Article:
4. I opened a new file, blank. I used a basic wall. I rendered in several different modes. It's not renderworks. It's my file. At first, it worked, and I'm guessing the polygon styles don't like textures. I also have a lot of collisions between my own extruded spacers and it may be that the polygon renders are having trouble with those. I tried with and without Admin rights. Oddly enough, without admin rights everything processes through open gl a lot faster. If both VW and RW are set to normal compatibility, it's fast. I'm going to guess that there's a system check that occurs in the function to startup the render, then in each function that calls system based api's rather than the RW api. This causes small but noticeable drops in opengl. The coolest part though is that opengl will render out just fine, and I ran a benchmark on my cards, my intel cpu gets every message, but only outputs about 1\4 of the info back into the program, while my NVIDIA GPU (980m) will output the rest, and still get it all. My best guess here is that SLI or and IRIS variant is running in the background to balance the weight across the two. The memory processes when the crash occurs fill up with error data, and neither processor does anything. It has to be the textures. I'll turn them off. I don't need them so much, only to visualize differences in objects. Perhaps a solid color can provide that. Textures that are 2d and placed on 3d don't work well with polygons that are colliding so much (overlapping). That's why they have such a problem. I'm uploading my project file. Check the spacers between the child models. They have a class texture applied. Try rendering. It may be that the latest version of renderworks does not like my work there. No biggie for me, but others may have a problem. Disney_Stage.vwx Update2: More testing reveals the culprit. Check your classes and layers for any settings that apply patters with opacity shading added (IE turning down the opacity from 100 to something lower). The pattern and the shading won't work together. If you use a solid color, it will work fine. Textures won't work either. However, if you send it to a full rendering with all lighting and adjustment, it seems to work fine. The render engine for the pattern and opacity seems to error out. I tried removing them but it still wouldn't render, then I removed the classes and anything they actually affected. It rendered once, then when I did it again, crash. It's a memory leak alright, but where is still unknown. At some point in the render, it's still finding the error data. Best to PURGE anything unused and try again. The file here is the broken one. DO NOT RENDER PATTERNS with polygon settings, do not render patterns at all with opacity, this fails even with opengl or renderworks styles. If you're going to render them with patterns or texture, I suggest you save the texturing and patterning steps for the end. I rebuilt the entire file from scratch. Without the patterns, everything renders fine. Problem possibility 2: When closing the device for sleep, leave the files open in vectorworks, or if you shut it down, shut down the entire computer. I closed it up and it probably prevented some of the data from being unlocked by the program (database files end up locked while their being worked on, and what you actually edit is an editspace which applies at the next save operation; this allows the system to hold a pagespace of memory for the database file, and an open memory space with a pagespace backup for your edits; when edits are made, they are tagged onto the end of the database pagespace, and then the file is rewritten when all access to the file is closed; most apps like VWX use exclusive access for standard desktop clients, and shared access for larger server connections, allowing the maintenance of the file to run when the access to the file is closed out from the last machine accessing it, or at a set time for servers). I may have inadvertently prevented the rewrite in some fashion or broke the file linkage somehow. But the graphics stuff I outlined above shows up in new files too, so it's definitely a possible cause for my problem, and likely yours.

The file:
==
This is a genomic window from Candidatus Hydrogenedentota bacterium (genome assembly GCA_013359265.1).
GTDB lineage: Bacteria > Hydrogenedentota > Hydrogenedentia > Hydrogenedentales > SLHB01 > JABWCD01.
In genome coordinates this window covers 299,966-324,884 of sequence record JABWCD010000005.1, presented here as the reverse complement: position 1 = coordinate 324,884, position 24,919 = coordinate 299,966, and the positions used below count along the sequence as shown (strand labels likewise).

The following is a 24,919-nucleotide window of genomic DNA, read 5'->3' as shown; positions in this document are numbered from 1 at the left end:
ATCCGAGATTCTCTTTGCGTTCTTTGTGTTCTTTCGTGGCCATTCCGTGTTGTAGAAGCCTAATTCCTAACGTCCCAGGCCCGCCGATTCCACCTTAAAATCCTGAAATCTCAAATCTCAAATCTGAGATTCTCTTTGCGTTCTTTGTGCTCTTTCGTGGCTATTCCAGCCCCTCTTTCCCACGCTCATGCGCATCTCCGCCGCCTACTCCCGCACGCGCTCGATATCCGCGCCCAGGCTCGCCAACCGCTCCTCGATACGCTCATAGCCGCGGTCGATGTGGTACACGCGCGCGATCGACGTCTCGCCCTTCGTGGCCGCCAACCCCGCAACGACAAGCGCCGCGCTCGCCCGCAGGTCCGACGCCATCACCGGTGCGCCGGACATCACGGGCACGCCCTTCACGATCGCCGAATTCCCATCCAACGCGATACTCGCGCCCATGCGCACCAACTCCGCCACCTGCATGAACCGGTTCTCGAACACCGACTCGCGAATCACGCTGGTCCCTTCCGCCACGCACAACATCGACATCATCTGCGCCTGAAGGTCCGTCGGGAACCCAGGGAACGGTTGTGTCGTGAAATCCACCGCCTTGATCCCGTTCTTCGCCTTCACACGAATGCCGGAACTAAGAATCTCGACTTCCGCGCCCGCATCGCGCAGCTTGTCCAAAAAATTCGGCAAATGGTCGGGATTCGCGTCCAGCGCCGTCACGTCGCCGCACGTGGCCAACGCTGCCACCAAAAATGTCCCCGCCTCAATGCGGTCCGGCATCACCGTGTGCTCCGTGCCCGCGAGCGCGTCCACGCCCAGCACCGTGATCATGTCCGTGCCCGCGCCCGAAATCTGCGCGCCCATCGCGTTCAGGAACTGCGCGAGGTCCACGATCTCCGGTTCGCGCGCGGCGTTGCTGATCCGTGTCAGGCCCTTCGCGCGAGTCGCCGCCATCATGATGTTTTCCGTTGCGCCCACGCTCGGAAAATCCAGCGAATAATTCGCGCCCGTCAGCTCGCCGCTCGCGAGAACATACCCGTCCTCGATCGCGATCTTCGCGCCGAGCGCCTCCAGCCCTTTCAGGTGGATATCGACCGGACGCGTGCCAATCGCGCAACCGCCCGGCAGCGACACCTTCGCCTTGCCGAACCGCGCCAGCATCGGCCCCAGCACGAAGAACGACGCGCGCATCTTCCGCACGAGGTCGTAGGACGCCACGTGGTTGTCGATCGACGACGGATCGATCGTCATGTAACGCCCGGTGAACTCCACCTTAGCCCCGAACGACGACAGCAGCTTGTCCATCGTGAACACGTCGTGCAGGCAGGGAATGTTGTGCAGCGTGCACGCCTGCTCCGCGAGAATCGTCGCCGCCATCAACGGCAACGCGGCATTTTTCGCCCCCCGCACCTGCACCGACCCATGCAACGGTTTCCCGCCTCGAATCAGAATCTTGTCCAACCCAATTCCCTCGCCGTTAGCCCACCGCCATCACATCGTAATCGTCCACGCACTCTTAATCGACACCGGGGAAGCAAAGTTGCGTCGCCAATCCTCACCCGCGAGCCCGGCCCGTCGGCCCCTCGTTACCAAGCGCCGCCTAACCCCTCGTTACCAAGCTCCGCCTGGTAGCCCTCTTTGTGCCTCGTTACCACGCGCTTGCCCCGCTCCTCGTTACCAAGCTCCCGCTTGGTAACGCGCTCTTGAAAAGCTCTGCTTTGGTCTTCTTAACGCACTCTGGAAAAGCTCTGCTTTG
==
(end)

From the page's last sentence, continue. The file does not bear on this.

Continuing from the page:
5. I have now gotten the same problem. I render with Polygon unshaded, and only one of the items has any texture to it. There really isn't much there; a small stage, some spacers and some people. I rendered it yesterday and it was fine. Now it crashes every time I use a polygon mode. What gives? I've tried everything from moving pieces into another file to adjust my graphics card values for that program to resaving the file. I'm going to try exporting to 2016 next. I'm wondering if there isn't a problem with Renderworks that requires admin status. Renderworks won't use a Graphics card to Render Graphics? There's a new one. I used to play around with those problems when dual graphics modes were first showing up; ultimately, most programs were written to grab the first processor in the graphics path, and when it was a CPU, they would crash because the CPU didn't have the instruction architectures that Graphics cards had, and all the while the program was actually seeing the graphics card as being the place to send the instructions, so all the API calls and values were built for a piece of hardware that was down the line, just past another piece of hardware. Unfortunately, it appears that renderworks has somehow fallen back into this problem. My main CPU should only use about 1-2gb of ram for graphics, but my secondary card has 4gb. It's easy to tell why I want to use one over the other. I've had issues in the past with some programs needing ADMIN rights if they use graphics. The first time they run, everything is ok, but afterward, they are flagged and there's no dialogue to allow them admin access if they are called by another program. I'll search that out first and let you know. Update: I opened a new file, blank. I used a basic wall. I rendered in several different modes. It's not renderworks. It's my file. At first, it worked, and I'm guessing the polygon styles don't like textures. I also have a lot of collisions between my own extruded spacers and it may be that the polygon renders are having trouble with those. I tried with and without Admin rights. Oddly enough, without admin rights everything processes through open gl a lot faster. If both VW and RW are set to normal compatibility, it's fast. I'm going to guess that there's a system check that occurs in the function to startup the render, then in each function that calls system based api's rather than the RW api. This causes small but noticeable drops in opengl. The coolest part though is that opengl will render out just fine, and I ran a benchmark on my cards, my intel cpu gets every message, but only outputs about 1\4 of the info back into the program, while my NVIDIA GPU (980m) will output the rest, and still get it all. My best guess here is that SLI or and IRIS variant is running in the background to balance the weight across the two. The memory processes when the crash occurs fill up with error data, and neither processor does anything. It has to be the textures. I'll turn them off. I don't need them so much, only to visualize differences in objects. Perhaps a solid color can provide that. Textures that are 2d and placed on 3d don't work well with polygons that are colliding so much (overlapping). That's why they have such a problem. I'm uploading my project file. Check the spacers between the child models. They have a class texture applied. Try rendering. It may be that the latest version of renderworks does not like my work there. No biggie for me, but others may have a problem. Disney_Stage.vwx